Unlike Kyrgyzstan, where the society has not yet arrived at making children report violence to the police, in Georgia 32 children of 110 reported violence to the police for five months this year. However, a child’s mother or grandmother is the one who often report such facts.  Neighbours or social services report such cases less frequently.

The Georgian interior ministry said the society is getting more concerned with years.  According to it, the number of reports to the police has increased this year. However, neighbours and others remain indifferent and rarely report the cases of violence against children.

The interior ministry of Georgia has established the witness and victim coordinator service for a robust protection of interests of the minors during legal proceedings. Its purpose is to provide psychological support to children during the investigation and help them overcome the stress after the violence.

“According to Georgian interior ministry, 42 per cent of children get abused at home, 12 per cent become victims of sexual abuse. The most widespread form is psychological violence, although mixed forms also take place. We have a legislation related to the child abuse. We need to improve the investigation process and must involve a child psychologist not to have children traumatised again,” said Eliso Rukhadze, a lawyer of the non-governmental human rights organisation Sapari.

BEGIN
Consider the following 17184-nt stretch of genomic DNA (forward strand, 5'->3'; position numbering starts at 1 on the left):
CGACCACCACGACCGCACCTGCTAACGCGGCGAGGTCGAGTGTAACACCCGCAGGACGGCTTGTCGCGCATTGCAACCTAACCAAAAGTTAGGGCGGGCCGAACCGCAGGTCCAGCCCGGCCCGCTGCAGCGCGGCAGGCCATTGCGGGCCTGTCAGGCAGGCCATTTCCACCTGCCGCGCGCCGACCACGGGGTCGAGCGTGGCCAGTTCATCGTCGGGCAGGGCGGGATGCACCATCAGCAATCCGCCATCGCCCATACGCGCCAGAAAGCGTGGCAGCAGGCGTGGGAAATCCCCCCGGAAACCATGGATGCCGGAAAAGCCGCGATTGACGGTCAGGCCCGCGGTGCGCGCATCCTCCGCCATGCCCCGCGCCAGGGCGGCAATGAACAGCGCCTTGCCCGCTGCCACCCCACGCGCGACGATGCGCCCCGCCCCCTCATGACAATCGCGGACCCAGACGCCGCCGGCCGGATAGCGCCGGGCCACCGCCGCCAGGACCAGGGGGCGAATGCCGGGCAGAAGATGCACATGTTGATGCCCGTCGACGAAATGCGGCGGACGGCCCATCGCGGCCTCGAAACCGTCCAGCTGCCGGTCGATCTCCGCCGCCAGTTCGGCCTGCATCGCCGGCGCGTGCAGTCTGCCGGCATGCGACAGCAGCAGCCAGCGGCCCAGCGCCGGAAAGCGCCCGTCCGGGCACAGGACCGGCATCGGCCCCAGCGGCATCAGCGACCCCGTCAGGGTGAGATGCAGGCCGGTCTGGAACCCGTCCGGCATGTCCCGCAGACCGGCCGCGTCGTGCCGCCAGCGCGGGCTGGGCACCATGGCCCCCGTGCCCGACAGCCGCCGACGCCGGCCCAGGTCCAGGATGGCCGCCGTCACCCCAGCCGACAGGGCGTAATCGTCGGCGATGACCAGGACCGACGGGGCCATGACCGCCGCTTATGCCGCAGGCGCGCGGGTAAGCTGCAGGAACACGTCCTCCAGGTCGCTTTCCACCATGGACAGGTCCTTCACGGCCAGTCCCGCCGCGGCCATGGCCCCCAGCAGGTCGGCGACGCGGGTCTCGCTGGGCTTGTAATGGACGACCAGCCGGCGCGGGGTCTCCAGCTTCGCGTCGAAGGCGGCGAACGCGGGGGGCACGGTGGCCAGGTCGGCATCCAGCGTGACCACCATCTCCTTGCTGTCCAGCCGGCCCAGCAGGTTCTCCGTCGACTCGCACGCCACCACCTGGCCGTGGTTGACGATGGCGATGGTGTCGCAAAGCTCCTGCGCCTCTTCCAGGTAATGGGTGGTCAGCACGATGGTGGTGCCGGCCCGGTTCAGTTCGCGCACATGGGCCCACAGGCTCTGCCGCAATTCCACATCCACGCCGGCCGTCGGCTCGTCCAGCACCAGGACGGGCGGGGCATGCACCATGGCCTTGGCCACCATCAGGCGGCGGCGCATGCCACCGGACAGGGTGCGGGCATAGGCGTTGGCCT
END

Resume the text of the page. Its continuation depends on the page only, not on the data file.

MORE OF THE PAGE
Tbilisi. Photo: CABAR.asia

Violence for educational purposes

However, it would be unjust to think that only children of migrants suffer in Kyrgyzstan. Children from two-parent families, as well as pupils of educational institutions also become the victims of violence.

Some parents practice violence against their children as punishment. On May 12, the children’s hospital No. 3 of Bishkek reported to the police that a beaten child was delivered to them. A seven-year-old boy was beaten by his father “for educational purposes” for playing in the neighbour’s house and falling asleep there.

The police registered this case as “Domestic violence” under the Code of Offences. This case exemplifies how crimes against children are treated softly.

“Just recently, the new reform of the Children’s Code has been introduced to the parliament, which prohibits physical punishment and makes it obligatory to register the relationship to children left behind after migration. We think this phenomenon must be struggled against at all level and we need to encourage the change of cultural norms and laws,” Aiperi Alymbekova, an officer of the UNICEF communications department, said.

Tbilisi. Photo: CABAR.asia

In Georgia, according to the survey of the United Nations Children’s Fund, 45 per cent of population think physical abuse of children is acceptable. Almost 60 per cent are sure that violent forms of punishment are more effective than non-violent methods of parenting.